Teen Guilty of Murder in Slaying Over Cellphone
Saturday, October 6, 2007
Terrance Anthony Powell was killed in a confrontation over a cellphone with someone he didn't know in a neighborhood he knew only too well.
Andrew Douglas "Zell" Tuell settled the dispute in February with five shots -- killing Powell at the same Annapolis housing complex where Powell's brother was slain in 2001 -- then picked up the cellphone and returned it to its "shocked" owner. At a trial this week, prosecutors said the phone that Powell, 23, was using belonged to one of Tuell's friends and had been found or borrowed by Powell.
Tuell, 19, was found guilty of first-degree murder yesterday by a jury in Anne Arundel County Circuit Court. He could be sentenced to life in prison.
The verdict was hailed by the family of the victim, a Brooklyn Park man who was newly engaged and planning to move with his mother into a new house built by the nonprofit organization Habitat for Humanity.
"The only time we'll get to see him is when we put flowers on his grave," said Sheila Fleming, an aunt of the victim.
Yesterday, as the jury was about to be led into the courtroom to announce its verdict, Tuell rose unprompted and told the judge that he wanted to put on the record that he had tried to obtain another defense attorney, one who he said would "better benefit me."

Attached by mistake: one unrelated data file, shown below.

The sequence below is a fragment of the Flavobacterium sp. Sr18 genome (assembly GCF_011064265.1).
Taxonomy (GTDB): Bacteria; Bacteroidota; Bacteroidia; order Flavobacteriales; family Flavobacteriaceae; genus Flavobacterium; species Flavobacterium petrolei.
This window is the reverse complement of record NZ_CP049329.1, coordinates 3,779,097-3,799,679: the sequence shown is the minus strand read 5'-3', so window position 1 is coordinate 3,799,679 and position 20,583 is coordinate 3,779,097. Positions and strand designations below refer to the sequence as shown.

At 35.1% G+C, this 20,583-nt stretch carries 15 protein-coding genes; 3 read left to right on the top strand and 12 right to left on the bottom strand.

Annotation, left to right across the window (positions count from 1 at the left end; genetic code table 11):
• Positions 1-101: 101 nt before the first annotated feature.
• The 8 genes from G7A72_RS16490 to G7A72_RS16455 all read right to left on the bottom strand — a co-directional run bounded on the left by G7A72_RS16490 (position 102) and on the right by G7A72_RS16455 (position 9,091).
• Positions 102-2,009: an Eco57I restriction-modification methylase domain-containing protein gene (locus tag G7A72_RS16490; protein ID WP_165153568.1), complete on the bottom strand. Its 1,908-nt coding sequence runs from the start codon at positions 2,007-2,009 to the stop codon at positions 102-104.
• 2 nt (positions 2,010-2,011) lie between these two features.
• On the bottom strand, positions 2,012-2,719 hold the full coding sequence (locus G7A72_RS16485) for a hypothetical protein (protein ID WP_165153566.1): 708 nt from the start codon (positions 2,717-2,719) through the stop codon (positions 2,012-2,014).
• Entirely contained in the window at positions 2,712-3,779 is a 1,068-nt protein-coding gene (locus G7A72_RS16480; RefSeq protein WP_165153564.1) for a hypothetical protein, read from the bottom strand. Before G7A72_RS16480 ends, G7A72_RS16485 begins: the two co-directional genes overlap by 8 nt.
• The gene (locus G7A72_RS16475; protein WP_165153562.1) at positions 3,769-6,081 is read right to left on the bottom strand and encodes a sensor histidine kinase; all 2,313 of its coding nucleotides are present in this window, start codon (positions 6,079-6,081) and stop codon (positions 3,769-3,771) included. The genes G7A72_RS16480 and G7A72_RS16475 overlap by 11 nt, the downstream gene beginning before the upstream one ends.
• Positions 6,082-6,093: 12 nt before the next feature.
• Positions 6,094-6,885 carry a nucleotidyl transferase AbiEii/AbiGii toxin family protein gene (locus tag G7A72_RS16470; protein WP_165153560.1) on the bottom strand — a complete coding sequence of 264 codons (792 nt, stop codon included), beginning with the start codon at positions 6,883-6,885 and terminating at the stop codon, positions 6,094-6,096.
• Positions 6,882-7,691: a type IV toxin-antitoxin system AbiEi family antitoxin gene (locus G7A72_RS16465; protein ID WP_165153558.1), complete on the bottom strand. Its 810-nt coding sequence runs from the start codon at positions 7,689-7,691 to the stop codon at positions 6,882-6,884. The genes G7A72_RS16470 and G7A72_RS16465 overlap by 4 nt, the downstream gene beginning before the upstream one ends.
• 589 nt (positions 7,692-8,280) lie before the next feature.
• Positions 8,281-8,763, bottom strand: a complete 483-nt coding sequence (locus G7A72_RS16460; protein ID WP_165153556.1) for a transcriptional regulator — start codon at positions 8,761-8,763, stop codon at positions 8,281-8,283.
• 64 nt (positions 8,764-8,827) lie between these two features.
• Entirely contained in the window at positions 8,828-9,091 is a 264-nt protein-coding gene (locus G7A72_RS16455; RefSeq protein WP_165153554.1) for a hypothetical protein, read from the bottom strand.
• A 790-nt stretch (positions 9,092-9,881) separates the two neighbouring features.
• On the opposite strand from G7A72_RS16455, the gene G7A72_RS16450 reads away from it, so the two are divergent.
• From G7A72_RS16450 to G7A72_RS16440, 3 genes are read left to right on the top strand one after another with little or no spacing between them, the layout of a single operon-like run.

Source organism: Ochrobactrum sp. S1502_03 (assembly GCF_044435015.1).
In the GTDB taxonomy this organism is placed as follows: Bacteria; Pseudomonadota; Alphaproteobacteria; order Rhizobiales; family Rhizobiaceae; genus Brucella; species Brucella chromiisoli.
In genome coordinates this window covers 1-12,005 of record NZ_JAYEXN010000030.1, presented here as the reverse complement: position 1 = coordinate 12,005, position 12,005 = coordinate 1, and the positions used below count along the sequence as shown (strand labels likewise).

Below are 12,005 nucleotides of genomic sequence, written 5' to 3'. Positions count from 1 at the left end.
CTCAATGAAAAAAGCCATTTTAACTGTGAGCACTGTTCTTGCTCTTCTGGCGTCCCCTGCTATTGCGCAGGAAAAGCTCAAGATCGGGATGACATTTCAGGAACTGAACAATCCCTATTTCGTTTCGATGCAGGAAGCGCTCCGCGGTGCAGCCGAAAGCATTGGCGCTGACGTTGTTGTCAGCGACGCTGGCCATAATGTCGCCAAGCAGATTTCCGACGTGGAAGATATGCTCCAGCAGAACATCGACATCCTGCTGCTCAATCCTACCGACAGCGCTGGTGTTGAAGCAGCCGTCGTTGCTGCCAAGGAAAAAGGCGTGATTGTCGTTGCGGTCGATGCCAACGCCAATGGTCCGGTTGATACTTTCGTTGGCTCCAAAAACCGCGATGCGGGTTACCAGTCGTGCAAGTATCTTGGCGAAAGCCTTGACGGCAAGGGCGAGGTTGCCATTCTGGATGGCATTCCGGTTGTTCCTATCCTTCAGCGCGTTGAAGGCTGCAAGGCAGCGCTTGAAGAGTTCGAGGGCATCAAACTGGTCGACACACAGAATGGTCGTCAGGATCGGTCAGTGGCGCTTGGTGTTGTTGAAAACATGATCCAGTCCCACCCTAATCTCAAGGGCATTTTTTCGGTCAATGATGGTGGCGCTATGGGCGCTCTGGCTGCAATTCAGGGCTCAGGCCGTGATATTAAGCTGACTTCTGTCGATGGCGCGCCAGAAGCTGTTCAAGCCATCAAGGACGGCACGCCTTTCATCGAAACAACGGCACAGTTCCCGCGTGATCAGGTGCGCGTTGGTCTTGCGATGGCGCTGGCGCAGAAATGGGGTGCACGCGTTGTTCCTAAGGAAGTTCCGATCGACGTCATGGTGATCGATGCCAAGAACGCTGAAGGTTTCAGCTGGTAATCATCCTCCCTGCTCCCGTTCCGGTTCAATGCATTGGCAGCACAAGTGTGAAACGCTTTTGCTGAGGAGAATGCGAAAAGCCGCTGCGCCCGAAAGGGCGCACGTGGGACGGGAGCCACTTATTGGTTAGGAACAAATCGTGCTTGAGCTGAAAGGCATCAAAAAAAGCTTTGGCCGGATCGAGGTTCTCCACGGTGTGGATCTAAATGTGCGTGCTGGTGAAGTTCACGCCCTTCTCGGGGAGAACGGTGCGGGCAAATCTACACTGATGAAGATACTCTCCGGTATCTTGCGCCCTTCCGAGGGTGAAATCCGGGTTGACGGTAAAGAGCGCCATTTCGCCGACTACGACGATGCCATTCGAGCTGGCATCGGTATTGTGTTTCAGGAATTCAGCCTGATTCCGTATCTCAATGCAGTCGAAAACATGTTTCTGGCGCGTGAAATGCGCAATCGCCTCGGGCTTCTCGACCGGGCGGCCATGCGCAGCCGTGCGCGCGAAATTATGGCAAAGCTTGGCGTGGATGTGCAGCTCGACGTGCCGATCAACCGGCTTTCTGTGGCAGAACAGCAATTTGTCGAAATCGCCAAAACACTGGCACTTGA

During the trial, defense attorney Robert Henry Waldman did not concede that Tuell fired the five shots that killed Powell. Waldman also argued that even if the jurors believed he did, there was no evidence that the shooting was premeditated, a necessary element to support a verdict of first-degree murder. The shooting, he said, "occurred almost without stop in a matter of seconds."
He also noted that Tuell was 18 at the time of the shooting. Of people that age, he said, "their minds are not even formed."
The prosecution argued that Tuell had adequate time to consider his actions. Assistant State's Attorney Anne Colt Leitess said that the victim was still alive after the first of the shots was fired. Tuell then shot Powell in the head because he feared retribution from those who knew the victim, she said.
"The victim was down," Leitess said. "He shot him. That was premeditation."
The gun was never recovered. Tuell was arrested in March in Utah after he was turned in by an uncle.
Leitess said it was unclear how the phone came into Powell's possession. When Tuell saw him with it, Leitess said, Tuell "let him know whose phone it was" and then launched into the argument that ended in gunfire.
According to Powell's family, Powell's brother was gunned down in the same neighborhood during a dispute in September 2001. Prosecutors won a conviction in that case, too, family members said.